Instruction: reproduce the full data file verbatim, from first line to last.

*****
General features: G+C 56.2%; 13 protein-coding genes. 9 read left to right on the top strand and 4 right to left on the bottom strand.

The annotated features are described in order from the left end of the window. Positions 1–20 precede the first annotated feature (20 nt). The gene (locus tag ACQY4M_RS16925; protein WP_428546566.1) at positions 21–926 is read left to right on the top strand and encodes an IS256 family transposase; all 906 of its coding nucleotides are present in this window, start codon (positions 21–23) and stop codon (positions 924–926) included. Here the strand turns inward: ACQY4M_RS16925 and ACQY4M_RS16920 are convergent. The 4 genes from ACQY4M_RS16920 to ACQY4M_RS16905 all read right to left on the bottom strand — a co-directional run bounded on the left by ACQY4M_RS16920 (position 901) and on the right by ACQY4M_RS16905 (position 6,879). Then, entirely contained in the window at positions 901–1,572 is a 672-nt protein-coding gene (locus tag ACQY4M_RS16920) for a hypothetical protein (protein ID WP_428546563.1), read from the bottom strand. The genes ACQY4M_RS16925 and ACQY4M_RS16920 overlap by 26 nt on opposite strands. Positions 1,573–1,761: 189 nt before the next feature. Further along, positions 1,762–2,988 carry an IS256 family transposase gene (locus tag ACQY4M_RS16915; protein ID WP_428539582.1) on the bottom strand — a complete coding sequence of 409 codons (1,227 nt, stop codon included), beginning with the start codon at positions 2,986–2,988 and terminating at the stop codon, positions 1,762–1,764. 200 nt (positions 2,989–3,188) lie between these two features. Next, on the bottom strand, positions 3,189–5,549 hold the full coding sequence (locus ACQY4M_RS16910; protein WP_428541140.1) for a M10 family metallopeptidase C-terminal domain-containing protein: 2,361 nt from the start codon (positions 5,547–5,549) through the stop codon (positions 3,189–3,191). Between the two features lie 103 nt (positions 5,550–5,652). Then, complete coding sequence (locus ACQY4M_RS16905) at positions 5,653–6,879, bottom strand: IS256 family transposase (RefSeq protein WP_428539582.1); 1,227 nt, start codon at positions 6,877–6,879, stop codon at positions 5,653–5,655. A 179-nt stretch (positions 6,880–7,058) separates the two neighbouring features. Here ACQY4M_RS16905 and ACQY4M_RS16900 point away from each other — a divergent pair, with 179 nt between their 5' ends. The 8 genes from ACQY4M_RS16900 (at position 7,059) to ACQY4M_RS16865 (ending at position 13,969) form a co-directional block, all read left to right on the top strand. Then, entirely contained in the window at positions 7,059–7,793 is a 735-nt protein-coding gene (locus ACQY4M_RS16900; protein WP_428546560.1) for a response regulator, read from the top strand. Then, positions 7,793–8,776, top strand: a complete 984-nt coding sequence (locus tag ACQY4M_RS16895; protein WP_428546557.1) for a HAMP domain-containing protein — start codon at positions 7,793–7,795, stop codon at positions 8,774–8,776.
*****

General features: G+C 56.2%; 13 protein-coding genes. 9 read left to right on the top strand and 4 right to left on the bottom strand.

The annotated features are described in order from the left end of the window. Positions 1–20 precede the first annotated feature (20 nt). The gene (locus tag ACQY4M_RS16925; protein WP_428546566.1) at positions 21–926 is read left to right on the top strand and encodes an IS256 family transposase; all 906 of its coding nucleotides are present in this window, start codon (positions 21–23) and stop codon (positions 924–926) included. Here the strand turns inward: ACQY4M_RS16925 and ACQY4M_RS16920 are convergent. The 4 genes from ACQY4M_RS16920 to ACQY4M_RS16905 all read right to left on the bottom strand — a co-directional run bounded on the left by ACQY4M_RS16920 (position 901) and on the right by ACQY4M_RS16905 (position 6,879). Then, entirely contained in the window at positions 901–1,572 is a 672-nt protein-coding gene (locus tag ACQY4M_RS16920) for a hypothetical protein (protein ID WP_428546563.1), read from the bottom strand. The genes ACQY4M_RS16925 and ACQY4M_RS16920 overlap by 26 nt on opposite strands. Positions 1,573–1,761: 189 nt before the next feature. Further along, positions 1,762–2,988 carry an IS256 family transposase gene (locus tag ACQY4M_RS16915; protein ID WP_428539582.1) on the bottom strand — a complete coding sequence of 409 codons (1,227 nt, stop codon included), beginning with the start codon at positions 2,986–2,988 and terminating at the stop codon, positions 1,762–1,764. 200 nt (positions 2,989–3,188) lie between these two features. Next, on the bottom strand, positions 3,189–5,549 hold the full coding sequence (locus ACQY4M_RS16910; protein WP_428541140.1) for a M10 family metallopeptidase C-terminal domain-containing protein: 2,361 nt from the start codon (positions 5,547–5,549) through the stop codon (positions 3,189–3,191). Between the two features lie 103 nt (positions 5,550–5,652). Then, complete coding sequence (locus ACQY4M_RS16905) at positions 5,653–6,879, bottom strand: IS256 family transposase (RefSeq protein WP_428539582.1); 1,227 nt, start codon at positions 6,877–6,879, stop codon at positions 5,653–5,655. A 179-nt stretch (positions 6,880–7,058) separates the two neighbouring features. Here ACQY4M_RS16905 and ACQY4M_RS16900 point away from each other — a divergent pair, with 179 nt between their 5' ends. The 8 genes from ACQY4M_RS16900 (at position 7,059) to ACQY4M_RS16865 (ending at position 13,969) form a co-directional block, all read left to right on the top strand. Then, entirely contained in the window at positions 7,059–7,793 is a 735-nt protein-coding gene (locus ACQY4M_RS16900; protein WP_428546560.1) for a response regulator, read from the top strand. Then, positions 7,793–8,776, top strand: a complete 984-nt coding sequence (locus tag ACQY4M_RS16895; protein WP_428546557.1) for a HAMP domain-containing protein — start codon at positions 7,793–7,795, stop codon at positions 8,774–8,776.